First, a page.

After taking a month for the bill to make its way to his desk, the governor of New Hampshire declared today that all people in his state shall forever “Live Free and Bet!”
Gov. Chris Sununu signed the all-inclusive HB 480 into law Friday morning, legalizing land-based, online, and mobile sports betting in New Hampshire. The General Court passed the bill on June 13 before the session ended.
With today’s bill signing, the Granite State becomes the 6th to legalize a form of sports betting in 2019. Currently, Rhode Island is the only New England state to offer sportsbooks, but others in the region are considering sports betting.
“We can do it with a lot of confidence because it’s being done responsibly, and it’s being done with an organization here at the lottery that just knows what they’re doing,” Sununu said after signing the bill into law. “They know how to get this stuff off the ground.”
The Republican governor and NH Lottery Commission — who will be in charge of the sports betting regulations — celebrated the bill’s signing, as well as $100.7 million in funding for public education from the state lottery, with a dollar sign cake.
While sports betting in New Hampshire will take a while to get up and running — July 1, 2020, is the scheduled target date for launch — Gov. Sununu said he’s enacting the law today on one condition.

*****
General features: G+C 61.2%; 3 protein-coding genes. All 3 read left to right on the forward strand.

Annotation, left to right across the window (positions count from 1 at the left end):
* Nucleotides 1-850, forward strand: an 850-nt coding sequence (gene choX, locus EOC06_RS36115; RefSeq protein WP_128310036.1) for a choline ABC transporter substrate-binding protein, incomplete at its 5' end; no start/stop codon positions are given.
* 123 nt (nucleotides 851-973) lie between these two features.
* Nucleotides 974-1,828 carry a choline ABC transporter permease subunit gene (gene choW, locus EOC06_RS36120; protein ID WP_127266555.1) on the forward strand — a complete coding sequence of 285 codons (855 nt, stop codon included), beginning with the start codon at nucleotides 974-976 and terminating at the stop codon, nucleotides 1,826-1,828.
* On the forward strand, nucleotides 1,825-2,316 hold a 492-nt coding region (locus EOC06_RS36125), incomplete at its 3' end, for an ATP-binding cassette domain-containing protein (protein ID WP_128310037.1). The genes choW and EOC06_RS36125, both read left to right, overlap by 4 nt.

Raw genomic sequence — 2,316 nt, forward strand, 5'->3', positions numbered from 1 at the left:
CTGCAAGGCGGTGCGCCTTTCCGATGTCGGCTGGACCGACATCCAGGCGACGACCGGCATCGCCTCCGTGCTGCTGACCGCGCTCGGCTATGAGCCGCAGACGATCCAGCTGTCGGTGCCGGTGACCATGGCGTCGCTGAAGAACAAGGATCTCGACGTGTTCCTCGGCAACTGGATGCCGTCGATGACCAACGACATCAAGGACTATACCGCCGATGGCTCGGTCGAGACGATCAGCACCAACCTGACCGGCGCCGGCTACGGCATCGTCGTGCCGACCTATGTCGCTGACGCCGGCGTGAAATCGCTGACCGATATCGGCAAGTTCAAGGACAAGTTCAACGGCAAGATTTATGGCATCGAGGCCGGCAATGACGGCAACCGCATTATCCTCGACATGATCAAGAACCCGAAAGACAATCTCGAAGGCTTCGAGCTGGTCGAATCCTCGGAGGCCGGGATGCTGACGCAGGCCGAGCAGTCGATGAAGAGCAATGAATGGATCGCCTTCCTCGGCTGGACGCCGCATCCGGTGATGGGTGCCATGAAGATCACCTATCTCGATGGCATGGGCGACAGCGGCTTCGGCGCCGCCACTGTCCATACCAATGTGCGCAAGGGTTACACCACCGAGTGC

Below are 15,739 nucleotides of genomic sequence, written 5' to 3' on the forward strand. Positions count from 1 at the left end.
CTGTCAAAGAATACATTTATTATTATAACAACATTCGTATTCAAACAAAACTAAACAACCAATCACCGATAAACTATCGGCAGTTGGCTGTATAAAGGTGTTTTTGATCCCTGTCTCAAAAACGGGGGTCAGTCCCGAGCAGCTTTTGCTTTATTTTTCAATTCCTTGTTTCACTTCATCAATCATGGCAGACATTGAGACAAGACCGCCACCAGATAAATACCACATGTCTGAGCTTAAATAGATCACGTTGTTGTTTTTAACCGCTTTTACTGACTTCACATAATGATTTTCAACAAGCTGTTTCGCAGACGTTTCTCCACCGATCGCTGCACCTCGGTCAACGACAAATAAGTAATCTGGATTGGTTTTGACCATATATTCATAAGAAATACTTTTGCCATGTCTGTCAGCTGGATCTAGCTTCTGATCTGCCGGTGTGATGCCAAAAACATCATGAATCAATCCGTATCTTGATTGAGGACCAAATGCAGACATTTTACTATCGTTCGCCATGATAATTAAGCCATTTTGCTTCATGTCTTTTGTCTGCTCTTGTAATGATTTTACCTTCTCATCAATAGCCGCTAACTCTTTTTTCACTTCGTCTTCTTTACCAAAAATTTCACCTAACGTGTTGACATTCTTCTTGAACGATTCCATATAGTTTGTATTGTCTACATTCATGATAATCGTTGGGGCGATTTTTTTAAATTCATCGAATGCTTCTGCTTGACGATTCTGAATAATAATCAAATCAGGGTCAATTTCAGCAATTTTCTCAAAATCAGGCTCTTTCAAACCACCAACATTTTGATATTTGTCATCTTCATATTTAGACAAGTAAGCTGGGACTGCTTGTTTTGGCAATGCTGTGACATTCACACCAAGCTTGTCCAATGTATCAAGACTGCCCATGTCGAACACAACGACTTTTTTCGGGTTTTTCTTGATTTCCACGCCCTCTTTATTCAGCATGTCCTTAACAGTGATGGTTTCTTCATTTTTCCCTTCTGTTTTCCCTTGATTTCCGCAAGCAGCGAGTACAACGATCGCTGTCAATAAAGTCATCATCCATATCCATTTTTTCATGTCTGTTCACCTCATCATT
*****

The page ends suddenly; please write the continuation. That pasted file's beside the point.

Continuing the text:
“The only rule is, I want to place the first bet.”
NH sports betting details
The New Hampshire sports betting law is easily one of the fairest that we’ve seen in the US industry.
The NH Lottery Commission will set up a “Division of Sports Wagering” to regulate sportsbooks in the state and set up guidelines for sports betting before launch is expected a year from now.
Here’s a breakdown of the new law:
- Effective: July 12, 2019
- Launch: July 1, 2020
- Minimum sports betting age: 18 years old
- Allowed: Land-based, online, and mobile apps statewide
- Prohibited: Betting on games involving NH colleges
- In-play betting: Online and mobile-only
- Governing body: NH Lottery Commission – Division of Sports Wagering
- Number of licenses allowed: 10 locations
- Licensing fee: TBD
- Tax rate: TBD
- Expected revenue: $11.25M in 2021, $11.75M in 2022, $12.5M in 2023
- Tax distribution: NH public education
State action so far
With today’s announcement, New Hampshire joins Illinois, Indiana, Iowa, Montana, and Tennessee as the state’s that have legalized sports betting this year.
Earlier this month, Arkansas became the 9th state — and the 1st of 2019 — to launch a sportsbook in the country. Nevada, Delaware, New Jersey, Mississippi, West Virginia, Rhode Island, Pennsylvania, and New Mexico began offering sports betting last year.
North Carolina may legalize sports betting for two tribal casinos on Monday since its legislation is currently sitting on the House floor. California, Massachusetts, Michigan, Ohio also have pending bills and could get in on the action this year.
New York and Oregon are expected to launch sportsbooks sometime in 2019 while Washington DC may have sports betting operations up and running either late this year or early next year after the DC Council signed a deal with gaming provider Intralot earlier this week.
In total, roughly half of the United States is expected to offer sportsbooks by the end of the year, resulting from the Supreme Court decision to lift the federal ban on sports betting in May 2018.